UOG Researchers Work to Understand the Impact of Betel Nut Chewing


They’re recruiting residents who chew betel nut regularly.

Guam – A group of researchers are looking to recruit residents from Guam and Saipan who chew betel nut regularly and want to quit the habit for their group-based cessation program.


According to University of Guam Associate Professor of Health Science Dr. Yvette Paulino, it’s called The Betel Nut Intervention Trial. As stated in their abstract, betel nut is the fourth most commonly consumed psychoactive substance in the world, following only alcohol, nicotine, and caffeine. In fact, betel nut has been classified as a Group 1 carcinogen by the International Agency for Research on Cancer and chewing betel nut has been associated with oral cancer, oral lesions, gum disease, and cancer of the pharynx and esophagus. However, also stated in the abstract, there has been very little behavioral or psychological research about betel nut chewing, and there has been no systematic research on the topic of betel nut cessation interventions. What heir findings suggest is that betel nut chewers could benefit from cessation programs modeled after smoking cessation programs.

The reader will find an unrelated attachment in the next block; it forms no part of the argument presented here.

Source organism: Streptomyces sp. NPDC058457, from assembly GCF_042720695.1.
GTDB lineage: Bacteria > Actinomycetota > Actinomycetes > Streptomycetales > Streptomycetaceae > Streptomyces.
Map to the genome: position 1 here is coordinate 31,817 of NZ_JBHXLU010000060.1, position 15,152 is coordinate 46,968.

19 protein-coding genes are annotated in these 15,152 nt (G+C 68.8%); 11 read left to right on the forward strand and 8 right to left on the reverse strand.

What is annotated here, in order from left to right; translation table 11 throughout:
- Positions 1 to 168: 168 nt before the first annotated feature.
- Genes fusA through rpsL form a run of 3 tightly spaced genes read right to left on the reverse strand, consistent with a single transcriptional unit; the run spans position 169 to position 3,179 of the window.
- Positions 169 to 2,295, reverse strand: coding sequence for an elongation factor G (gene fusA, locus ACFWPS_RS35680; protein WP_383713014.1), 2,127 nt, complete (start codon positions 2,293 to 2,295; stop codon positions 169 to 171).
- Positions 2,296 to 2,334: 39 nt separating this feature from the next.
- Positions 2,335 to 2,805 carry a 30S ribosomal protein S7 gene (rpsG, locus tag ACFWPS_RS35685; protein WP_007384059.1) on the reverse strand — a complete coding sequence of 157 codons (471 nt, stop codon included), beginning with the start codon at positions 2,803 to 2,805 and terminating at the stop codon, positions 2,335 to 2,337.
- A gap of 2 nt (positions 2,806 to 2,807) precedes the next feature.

Paulino explains, “If they want to participate, we’re putting together a recruitment tool so you’ll start to see advertisements and flyers. We’ll have our team website up. They’ll be able to register online. We also have students building social media. We will be screening all who want to participate because there is eligibility criteria for the study.”

Paulino says participants will be placed in two different groups and will be part of a three-year study. 
[Photo credit: UOG]